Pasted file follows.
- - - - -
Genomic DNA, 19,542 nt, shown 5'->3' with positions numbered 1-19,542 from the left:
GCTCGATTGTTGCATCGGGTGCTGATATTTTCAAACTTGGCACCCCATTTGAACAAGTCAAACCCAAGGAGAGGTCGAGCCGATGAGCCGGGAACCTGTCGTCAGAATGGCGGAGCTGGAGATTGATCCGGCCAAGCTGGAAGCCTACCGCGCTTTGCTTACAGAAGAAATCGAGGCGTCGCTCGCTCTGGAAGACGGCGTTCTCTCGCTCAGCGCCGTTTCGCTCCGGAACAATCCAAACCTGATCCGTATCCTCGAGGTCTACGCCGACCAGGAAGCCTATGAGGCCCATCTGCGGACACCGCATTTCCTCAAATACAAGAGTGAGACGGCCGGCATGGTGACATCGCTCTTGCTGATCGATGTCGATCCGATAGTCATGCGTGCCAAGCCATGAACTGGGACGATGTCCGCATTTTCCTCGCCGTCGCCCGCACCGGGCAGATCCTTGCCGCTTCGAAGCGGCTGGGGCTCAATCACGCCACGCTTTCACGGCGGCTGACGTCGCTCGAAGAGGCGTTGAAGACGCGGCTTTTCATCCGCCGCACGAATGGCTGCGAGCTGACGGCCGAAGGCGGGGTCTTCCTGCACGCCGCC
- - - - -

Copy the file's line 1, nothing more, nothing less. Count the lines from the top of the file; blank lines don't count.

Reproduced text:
Genomic DNA, 19,542 nt, shown 5'->3' with positions numbered 1-19,542 from the left: